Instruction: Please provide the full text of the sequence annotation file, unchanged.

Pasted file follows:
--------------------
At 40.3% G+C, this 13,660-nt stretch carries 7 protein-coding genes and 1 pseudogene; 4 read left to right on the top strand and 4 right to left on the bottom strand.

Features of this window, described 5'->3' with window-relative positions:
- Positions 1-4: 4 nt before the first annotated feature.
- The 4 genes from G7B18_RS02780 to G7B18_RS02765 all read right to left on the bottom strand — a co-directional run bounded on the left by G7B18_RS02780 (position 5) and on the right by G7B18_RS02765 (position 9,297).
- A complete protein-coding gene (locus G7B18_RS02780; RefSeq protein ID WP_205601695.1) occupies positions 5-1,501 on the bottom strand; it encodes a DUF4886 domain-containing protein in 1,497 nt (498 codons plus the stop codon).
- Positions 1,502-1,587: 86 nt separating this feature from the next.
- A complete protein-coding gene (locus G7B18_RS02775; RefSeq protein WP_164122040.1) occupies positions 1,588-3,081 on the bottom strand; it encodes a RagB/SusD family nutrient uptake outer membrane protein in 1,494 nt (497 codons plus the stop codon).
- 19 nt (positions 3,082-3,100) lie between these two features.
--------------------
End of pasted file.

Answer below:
At 40.3% G+C, this 13,660-nt stretch carries 7 protein-coding genes and 1 pseudogene; 4 read left to right on the top strand and 4 right to left on the bottom strand.

Features of this window, described 5'->3' with window-relative positions:
- Positions 1-4: 4 nt before the first annotated feature.
- The 4 genes from G7B18_RS02780 to G7B18_RS02765 all read right to left on the bottom strand — a co-directional run bounded on the left by G7B18_RS02780 (position 5) and on the right by G7B18_RS02765 (position 9,297).
- A complete protein-coding gene (locus G7B18_RS02780; RefSeq protein ID WP_205601695.1) occupies positions 5-1,501 on the bottom strand; it encodes a DUF4886 domain-containing protein in 1,497 nt (498 codons plus the stop codon).
- Positions 1,502-1,587: 86 nt separating this feature from the next.
- A complete protein-coding gene (locus G7B18_RS02775; RefSeq protein WP_164122040.1) occupies positions 1,588-3,081 on the bottom strand; it encodes a RagB/SusD family nutrient uptake outer membrane protein in 1,494 nt (497 codons plus the stop codon).
- 19 nt (positions 3,082-3,100) lie between these two features.